be thanking the Legislature for voting not to kick us in the teeth
with its outrageous pension scams anymore?
I'll wait for real, systemic pension reform. Because having just
returned from the National Taxpayers Union (NTU) conference in
Washington, D.C., I am intensely aware that public employee benefits
are part of the political dynamic that will be taking our country
over the cliff in the near future.
attended many NTU conferences over 30 years, and am presently on its
board of directors. Usually I am there to share my experiences with
the initiative petition process and property tax limitation; but my
real reason for going this year was to find a plan of action on the
national fiscal situation to share with you.
always had a plan of action. Since its founding in 1969, it has been
fighting for a balanced budget amendment to the Constitution, and
came very close in 1997 — winning in the House, but losing by
Massachusetts Sen. John Kerry's one vote in the Senate. So the
federal budget deficit this year will be almost $2 trillion, four
times more than last year's.
national debt in 1997 was just over $5 trillion; it is presently
more than $11 trillion, and heading for an estimated $20 trillion by
2016. Thanks, Sen. Kerry.
Delegates from other states look at me funny when they see "MA" on
my name tag. However, if I get a chance I generate some admiration
for our commonwealth by telling them about our flat rate income tax,
leadership in creating charter schools and, of course, our
goes back downhill when I'm asked about Massachusetts' new health
insurance law, which is being studied as part of the national
that everyone can learn from us that there is no workable reform
that lawmakers won't soon make unaffordable. Just as the
Massachusetts Legislature quickly ate our health insurance savings
by adding a mandatory prescription drug component, the president and
Congress will quickly turn any moderate reform into Sen. Edward
Kennedy's real goal of government-run health care.
conference generally agreed that the Obama bailouts are an assault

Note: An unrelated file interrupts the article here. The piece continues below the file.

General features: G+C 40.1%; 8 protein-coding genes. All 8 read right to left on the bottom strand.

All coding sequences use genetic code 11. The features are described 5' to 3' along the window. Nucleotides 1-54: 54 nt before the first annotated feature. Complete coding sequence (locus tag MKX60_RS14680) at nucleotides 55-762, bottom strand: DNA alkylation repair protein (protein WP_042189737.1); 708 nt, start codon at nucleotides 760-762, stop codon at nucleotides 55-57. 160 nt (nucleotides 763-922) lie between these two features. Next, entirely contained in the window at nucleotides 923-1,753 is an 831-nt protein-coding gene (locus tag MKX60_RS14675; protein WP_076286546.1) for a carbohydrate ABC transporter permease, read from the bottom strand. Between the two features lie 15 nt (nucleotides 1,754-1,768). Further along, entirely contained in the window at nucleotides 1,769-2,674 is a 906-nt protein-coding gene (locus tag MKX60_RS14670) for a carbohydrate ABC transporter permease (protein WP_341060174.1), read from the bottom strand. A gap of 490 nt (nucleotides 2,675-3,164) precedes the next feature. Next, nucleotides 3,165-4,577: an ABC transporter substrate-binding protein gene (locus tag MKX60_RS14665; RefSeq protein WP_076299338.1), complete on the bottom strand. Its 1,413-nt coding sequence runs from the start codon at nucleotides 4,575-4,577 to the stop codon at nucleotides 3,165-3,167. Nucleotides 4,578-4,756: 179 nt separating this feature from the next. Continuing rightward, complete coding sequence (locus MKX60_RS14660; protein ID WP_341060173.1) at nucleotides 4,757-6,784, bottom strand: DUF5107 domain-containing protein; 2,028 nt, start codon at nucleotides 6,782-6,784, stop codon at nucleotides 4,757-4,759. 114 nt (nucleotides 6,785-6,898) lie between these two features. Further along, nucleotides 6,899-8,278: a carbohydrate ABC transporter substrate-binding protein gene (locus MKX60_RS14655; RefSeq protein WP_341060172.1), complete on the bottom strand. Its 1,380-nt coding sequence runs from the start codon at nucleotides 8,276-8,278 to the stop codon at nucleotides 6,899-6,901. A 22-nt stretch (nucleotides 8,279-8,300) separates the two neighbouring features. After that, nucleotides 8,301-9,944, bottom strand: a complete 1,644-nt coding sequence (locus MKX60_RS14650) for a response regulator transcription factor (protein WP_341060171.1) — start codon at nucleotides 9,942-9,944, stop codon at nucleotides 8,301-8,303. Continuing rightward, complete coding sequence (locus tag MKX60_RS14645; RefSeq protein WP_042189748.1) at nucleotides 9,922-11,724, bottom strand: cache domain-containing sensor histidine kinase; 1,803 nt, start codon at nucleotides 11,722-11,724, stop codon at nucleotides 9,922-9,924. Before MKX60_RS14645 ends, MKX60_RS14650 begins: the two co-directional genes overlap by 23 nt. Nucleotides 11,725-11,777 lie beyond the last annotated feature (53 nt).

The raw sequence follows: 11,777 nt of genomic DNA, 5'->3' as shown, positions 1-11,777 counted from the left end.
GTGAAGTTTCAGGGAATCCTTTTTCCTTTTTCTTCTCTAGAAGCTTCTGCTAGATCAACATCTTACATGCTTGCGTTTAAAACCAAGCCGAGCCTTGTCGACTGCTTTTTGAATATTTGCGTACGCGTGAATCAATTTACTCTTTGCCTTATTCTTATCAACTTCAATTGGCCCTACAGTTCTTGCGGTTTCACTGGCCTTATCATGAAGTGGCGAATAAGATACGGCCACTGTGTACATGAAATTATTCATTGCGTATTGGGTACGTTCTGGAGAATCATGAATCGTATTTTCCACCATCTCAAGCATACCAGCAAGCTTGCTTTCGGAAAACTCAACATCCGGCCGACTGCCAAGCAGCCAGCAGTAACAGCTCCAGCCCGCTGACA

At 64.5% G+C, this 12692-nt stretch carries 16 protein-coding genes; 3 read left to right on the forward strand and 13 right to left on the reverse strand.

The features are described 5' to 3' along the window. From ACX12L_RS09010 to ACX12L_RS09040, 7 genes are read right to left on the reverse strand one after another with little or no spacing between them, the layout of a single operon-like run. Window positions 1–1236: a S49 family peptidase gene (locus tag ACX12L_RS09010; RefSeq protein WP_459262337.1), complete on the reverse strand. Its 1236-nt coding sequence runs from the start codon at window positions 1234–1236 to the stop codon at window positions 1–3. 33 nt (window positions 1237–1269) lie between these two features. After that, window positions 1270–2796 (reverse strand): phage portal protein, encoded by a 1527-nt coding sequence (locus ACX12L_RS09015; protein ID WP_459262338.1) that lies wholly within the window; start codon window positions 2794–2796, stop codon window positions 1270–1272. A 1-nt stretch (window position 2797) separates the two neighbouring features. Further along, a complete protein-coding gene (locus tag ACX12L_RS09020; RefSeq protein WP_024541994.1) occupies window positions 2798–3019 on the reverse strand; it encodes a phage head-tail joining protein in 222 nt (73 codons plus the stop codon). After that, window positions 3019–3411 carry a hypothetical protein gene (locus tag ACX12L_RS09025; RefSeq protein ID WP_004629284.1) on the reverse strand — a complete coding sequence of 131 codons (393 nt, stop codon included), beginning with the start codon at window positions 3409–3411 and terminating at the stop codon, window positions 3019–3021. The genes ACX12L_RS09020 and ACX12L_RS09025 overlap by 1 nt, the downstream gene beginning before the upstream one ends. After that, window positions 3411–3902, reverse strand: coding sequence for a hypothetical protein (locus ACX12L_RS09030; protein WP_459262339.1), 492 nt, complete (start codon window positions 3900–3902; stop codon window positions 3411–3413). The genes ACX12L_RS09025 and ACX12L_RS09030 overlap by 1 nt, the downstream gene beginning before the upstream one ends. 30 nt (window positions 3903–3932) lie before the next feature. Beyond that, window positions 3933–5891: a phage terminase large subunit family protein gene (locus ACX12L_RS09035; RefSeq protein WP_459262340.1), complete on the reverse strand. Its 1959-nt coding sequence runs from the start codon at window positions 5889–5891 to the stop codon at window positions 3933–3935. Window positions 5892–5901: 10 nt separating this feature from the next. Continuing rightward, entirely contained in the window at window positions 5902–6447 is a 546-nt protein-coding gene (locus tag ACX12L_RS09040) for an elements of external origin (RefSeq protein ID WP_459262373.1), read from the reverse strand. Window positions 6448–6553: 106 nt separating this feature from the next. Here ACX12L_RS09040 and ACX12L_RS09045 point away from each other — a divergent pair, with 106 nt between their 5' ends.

on the American free-market economy, its speakers urged united
opposition to further government control of our economy via a
takeover of the private health insurance industry.
was some small disagreement on the initial bailout/"stimulus" bills,
but this was not a Bush crowd.
Sen. John McCain addressed the opening reception, he was asked to
explain his vote for the financial bailout. He replied that he
couldn't say no to his president, but wishes he had demanded more
standing ovation I observed — and joined — was the breakfast speech
by U.S. Rep. Mike Pence, R-Indiana, a rising star of the fiscally
conservative Republican Study Committee. He talked about running as
a Reagan Republican in 2000; then winning; then being asked by his
president to vote for No Child Left Behind, and later, for the
unaffordable Medicare Prescription Drug benefit. Unlike Sen. McCain,
he did say no to his president.
about the constituent he met who recently lost his job but
nevertheless thanked him for his votes against the "stimulus" plans
because, "I can get another job. I can't get another country."
luncheon speaker was my fellow board member, Ken Blackwell, former
Ohio secretary of state, who, unfortunately, lost his recent
campaign for chairman of the Republican National Committee. The RCN
needs his message: "We NTU activists must light our candles as we
rush into the darkness of these times and carry American light into
the third century of freedom that all the world can admire."
Jon Stossel showed clips from his specials on government overreach
at an evening reception. And I enjoyed seeing my old friend, Lew
Uhler, whose National Tax Limitation Committee, like the NTU, helped
create Proposition 2½, 30 years ago. He presented studies showing
that the optimal size of government for successful economic activity
is government spending (at all levels) of 23 percent of Gross
presently at 30 to 35 percent of GDP; but always the optimist, Lew
pointed to New Zealand, which turned itself from a socialist nation
into a free-enterprise role model.
speakers also sold optimism:
= So far
"our side" has prevented union attempts to deny workers a secret
ballot for joining or rejecting a union.
Heritage Foundation is energetically leading the battle against the
new energy tax known as "cap and trade" which "would raise an
average family's annual energy bill by at least $1,500."
Works is challenging the constitutionality of the Wall Street
Pete Peterson Foundation is sounding the warning about the national
debt and another $56.4 trillion in unfunded liabilities.
= The Tax
Foundation sees "a golden opportunity" in the fact "California's
budget crisis offers a chance to fix a broken tax system" that could
open a dialogue on tax reform across the nation.
= The Sam
Adams Alliance is working for transparency with its Sunshine Review.
Pence challenged us all: "We're in the wilderness. What are we going
to do about it"?
taxpayer activists around the country try to answer his question,
I'll keep you informed.